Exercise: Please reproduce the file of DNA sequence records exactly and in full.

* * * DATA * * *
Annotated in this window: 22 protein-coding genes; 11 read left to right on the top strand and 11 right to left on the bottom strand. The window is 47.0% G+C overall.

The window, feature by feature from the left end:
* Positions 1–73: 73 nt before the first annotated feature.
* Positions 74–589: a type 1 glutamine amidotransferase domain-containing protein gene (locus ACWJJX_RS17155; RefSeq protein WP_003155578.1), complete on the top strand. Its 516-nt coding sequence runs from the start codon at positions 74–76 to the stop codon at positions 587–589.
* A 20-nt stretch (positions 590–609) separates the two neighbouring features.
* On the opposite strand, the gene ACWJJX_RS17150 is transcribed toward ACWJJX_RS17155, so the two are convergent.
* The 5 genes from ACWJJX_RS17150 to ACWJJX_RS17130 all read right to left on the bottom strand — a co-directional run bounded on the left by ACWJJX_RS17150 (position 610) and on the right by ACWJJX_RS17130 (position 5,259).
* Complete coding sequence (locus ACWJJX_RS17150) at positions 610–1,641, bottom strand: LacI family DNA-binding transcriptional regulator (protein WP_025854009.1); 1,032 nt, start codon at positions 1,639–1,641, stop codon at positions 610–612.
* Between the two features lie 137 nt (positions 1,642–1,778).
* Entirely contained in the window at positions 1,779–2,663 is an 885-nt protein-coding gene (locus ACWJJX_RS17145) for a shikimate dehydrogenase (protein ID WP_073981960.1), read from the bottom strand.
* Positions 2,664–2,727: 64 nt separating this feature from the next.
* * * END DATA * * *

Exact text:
Annotated in this window: 22 protein-coding genes; 11 read left to right on the top strand and 11 right to left on the bottom strand. The window is 47.0% G+C overall.

The window, feature by feature from the left end:
* Positions 1–73: 73 nt before the first annotated feature.
* Positions 74–589: a type 1 glutamine amidotransferase domain-containing protein gene (locus ACWJJX_RS17155; RefSeq protein WP_003155578.1), complete on the top strand. Its 516-nt coding sequence runs from the start codon at positions 74–76 to the stop codon at positions 587–589.
* A 20-nt stretch (positions 590–609) separates the two neighbouring features.
* On the opposite strand, the gene ACWJJX_RS17150 is transcribed toward ACWJJX_RS17155, so the two are convergent.
* The 5 genes from ACWJJX_RS17150 to ACWJJX_RS17130 all read right to left on the bottom strand — a co-directional run bounded on the left by ACWJJX_RS17150 (position 610) and on the right by ACWJJX_RS17130 (position 5,259).
* Complete coding sequence (locus ACWJJX_RS17150) at positions 610–1,641, bottom strand: LacI family DNA-binding transcriptional regulator (protein WP_025854009.1); 1,032 nt, start codon at positions 1,639–1,641, stop codon at positions 610–612.
* Between the two features lie 137 nt (positions 1,642–1,778).
* Entirely contained in the window at positions 1,779–2,663 is an 885-nt protein-coding gene (locus ACWJJX_RS17145) for a shikimate dehydrogenase (protein ID WP_073981960.1), read from the bottom strand.
* Positions 2,664–2,727: 64 nt separating this feature from the next.